“What? Why?”

He offered her a rakish grin, even though there was nothing funny about their situation. “Why, so I can be the one to catch you if you fall, of course.”

Naudrek, ahead, shook his head and chuckled. She laughed, looking pleased, and complied. He had made a joke out of it, but it wasn’t, really. Runa had traveled some, but she was not a sailor.

Einarr drew in a muffled gasp as the water began climbing up his thighs and soaking his trousers. By the gods, that’s cold! His knees and his shins still ached from the icy water, but he was starting to have trouble feeling his toes. He turned his attention downward, which helped him keep his feet a little better now that they were nearly numb.

Before long, the water was creeping up over their waists, and it became clear that all their supplies would also be soaked. I hope our water skins are sealed tight. There was no point lifting their packs over their heads, even if they’d had the strength to spare. The passage had not grown any taller down here, and Einarr could see, not that far ahead, the surface of the water lapping at the roof. The current was definitely getting stronger, too. So far Runa had managed to keep her feet in spite of everything, but still he stood ready to keep her from being washed away.

The water lapped now about his armpits. I hope my chalk survives the passage. I should think about how to dry us out on the other side. That, of course, assumed there was another side: he tamped down on the idea of a dead end hard. Drowning would be an effective end, but hard to ensure in a flooded section like this. Probably the water was meant to sap their strength and soak them through, for something on the other side to finish the job.

Naudrek, still in the lead, took several deep breaths and plunged beneath the surface of the water. Runa pressed a hand against the ceiling as she imitated him, with Einarr and the others right behind.

Einarr was a little surprised that the cold could still shock him, but as it closed over his head it did. He managed not to let go of his breath as he slowly batted his eyes open. Naudrek swam ahead, still within the circle of light from Einarr’s damaged shield. Behind him, Runa struggled forward. Her skirts dragged her downward, and the current caught the cloth so that it swirled around her legs.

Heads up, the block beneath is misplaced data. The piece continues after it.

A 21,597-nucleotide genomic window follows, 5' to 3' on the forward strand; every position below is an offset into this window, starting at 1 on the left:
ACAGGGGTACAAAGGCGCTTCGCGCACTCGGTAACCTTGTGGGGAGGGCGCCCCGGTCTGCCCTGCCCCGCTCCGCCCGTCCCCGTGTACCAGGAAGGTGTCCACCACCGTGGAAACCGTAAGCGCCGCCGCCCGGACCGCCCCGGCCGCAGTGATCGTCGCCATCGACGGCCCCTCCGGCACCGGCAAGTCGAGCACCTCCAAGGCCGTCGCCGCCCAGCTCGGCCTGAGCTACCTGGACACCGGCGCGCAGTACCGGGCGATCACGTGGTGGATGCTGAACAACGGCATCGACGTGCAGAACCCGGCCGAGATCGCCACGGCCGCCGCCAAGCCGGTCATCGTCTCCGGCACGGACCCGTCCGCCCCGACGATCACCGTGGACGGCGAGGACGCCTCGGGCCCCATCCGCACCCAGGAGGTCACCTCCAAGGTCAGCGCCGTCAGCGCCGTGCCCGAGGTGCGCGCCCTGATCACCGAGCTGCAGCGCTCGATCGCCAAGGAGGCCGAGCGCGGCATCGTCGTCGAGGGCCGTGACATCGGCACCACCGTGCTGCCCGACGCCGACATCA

Einarr could not see the bottom. If they drowned here, their bodies would be gone forever. He kicked forward and took Runa’s arm over his shoulder. He could get her through like this, he was certain.

Naudrek was suddenly shoved from the side and struck up against the wall of the passage.

Hi everyone. Thanks for reading! 

If you like what you read, it would really mean a lot to me if you clicked through to Top Web Fiction and voted for Einarr there. It’s a visibility boost in the ever-growing genre of web fiction, and that helps me out a lot. There’s no sign-up, and votes refresh every 7 days.

If you’re all caught up and looking for something a little longer to read, I also have other works available on Amazon.Or, if you happen to not like Amazon you can also get the Einarr ebook through Draft2Digital, B&N, Apple, Kobo… you get the idea. Direct links are available here.

Lastly, if you really like what I’m doing, I also have a Patreon account running with some fun bonuses available.